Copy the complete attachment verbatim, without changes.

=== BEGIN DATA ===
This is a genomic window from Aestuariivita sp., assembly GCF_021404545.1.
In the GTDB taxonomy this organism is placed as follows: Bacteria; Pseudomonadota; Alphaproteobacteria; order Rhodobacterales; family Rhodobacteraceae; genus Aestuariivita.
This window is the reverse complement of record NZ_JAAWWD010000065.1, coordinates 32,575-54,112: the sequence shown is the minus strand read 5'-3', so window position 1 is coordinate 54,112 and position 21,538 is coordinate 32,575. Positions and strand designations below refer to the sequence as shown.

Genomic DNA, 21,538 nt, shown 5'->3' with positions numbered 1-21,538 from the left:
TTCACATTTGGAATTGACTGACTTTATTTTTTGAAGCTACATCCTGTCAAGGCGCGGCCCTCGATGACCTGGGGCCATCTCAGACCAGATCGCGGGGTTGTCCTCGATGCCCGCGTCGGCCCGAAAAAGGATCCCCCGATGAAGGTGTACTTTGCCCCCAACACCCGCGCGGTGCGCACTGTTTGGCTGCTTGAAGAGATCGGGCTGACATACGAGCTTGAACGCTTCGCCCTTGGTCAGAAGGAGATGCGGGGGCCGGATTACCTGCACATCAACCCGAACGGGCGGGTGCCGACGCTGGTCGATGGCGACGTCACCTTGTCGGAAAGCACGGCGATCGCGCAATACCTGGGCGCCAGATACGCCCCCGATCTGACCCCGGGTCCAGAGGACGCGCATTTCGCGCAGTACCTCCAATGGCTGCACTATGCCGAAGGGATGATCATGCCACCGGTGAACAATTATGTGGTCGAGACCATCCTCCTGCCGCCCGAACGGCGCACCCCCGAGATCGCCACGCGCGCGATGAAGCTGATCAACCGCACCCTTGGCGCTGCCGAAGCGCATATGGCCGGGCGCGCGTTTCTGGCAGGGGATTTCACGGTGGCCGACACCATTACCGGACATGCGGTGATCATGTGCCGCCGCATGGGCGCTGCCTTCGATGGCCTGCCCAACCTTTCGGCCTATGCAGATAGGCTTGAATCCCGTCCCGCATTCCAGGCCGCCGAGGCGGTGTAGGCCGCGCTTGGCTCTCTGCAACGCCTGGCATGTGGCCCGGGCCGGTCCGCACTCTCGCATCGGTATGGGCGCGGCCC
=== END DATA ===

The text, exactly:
This is a genomic window from Aestuariivita sp., assembly GCF_021404545.1.
In the GTDB taxonomy this organism is placed as follows: Bacteria; Pseudomonadota; Alphaproteobacteria; order Rhodobacterales; family Rhodobacteraceae; genus Aestuariivita.
This window is the reverse complement of record NZ_JAAWWD010000065.1, coordinates 32,575-54,112: the sequence shown is the minus strand read 5'-3', so window position 1 is coordinate 54,112 and position 21,538 is coordinate 32,575. Positions and strand designations below refer to the sequence as shown.

Genomic DNA, 21,538 nt, shown 5'->3' with positions numbered 1-21,538 from the left:
TTCACATTTGGAATTGACTGACTTTATTTTTTGAAGCTACATCCTGTCAAGGCGCGGCCCTCGATGACCTGGGGCCATCTCAGACCAGATCGCGGGGTTGTCCTCGATGCCCGCGTCGGCCCGAAAAAGGATCCCCCGATGAAGGTGTACTTTGCCCCCAACACCCGCGCGGTGCGCACTGTTTGGCTGCTTGAAGAGATCGGGCTGACATACGAGCTTGAACGCTTCGCCCTTGGTCAGAAGGAGATGCGGGGGCCGGATTACCTGCACATCAACCCGAACGGGCGGGTGCCGACGCTGGTCGATGGCGACGTCACCTTGTCGGAAAGCACGGCGATCGCGCAATACCTGGGCGCCAGATACGCCCCCGATCTGACCCCGGGTCCAGAGGACGCGCATTTCGCGCAGTACCTCCAATGGCTGCACTATGCCGAAGGGATGATCATGCCACCGGTGAACAATTATGTGGTCGAGACCATCCTCCTGCCGCCCGAACGGCGCACCCCCGAGATCGCCACGCGCGCGATGAAGCTGATCAACCGCACCCTTGGCGCTGCCGAAGCGCATATGGCCGGGCGCGCGTTTCTGGCAGGGGATTTCACGGTGGCCGACACCATTACCGGACATGCGGTGATCATGTGCCGCCGCATGGGCGCTGCCTTCGATGGCCTGCCCAACCTTTCGGCCTATGCAGATAGGCTTGAATCCCGTCCCGCATTCCAGGCCGCCGAGGCGGTGTAGGCCGCGCTTGGCTCTCTGCAACGCCTGGCATGTGGCCCGGGCCGGTCCGCACTCTCGCATCGGTATGGGCGCGGCCC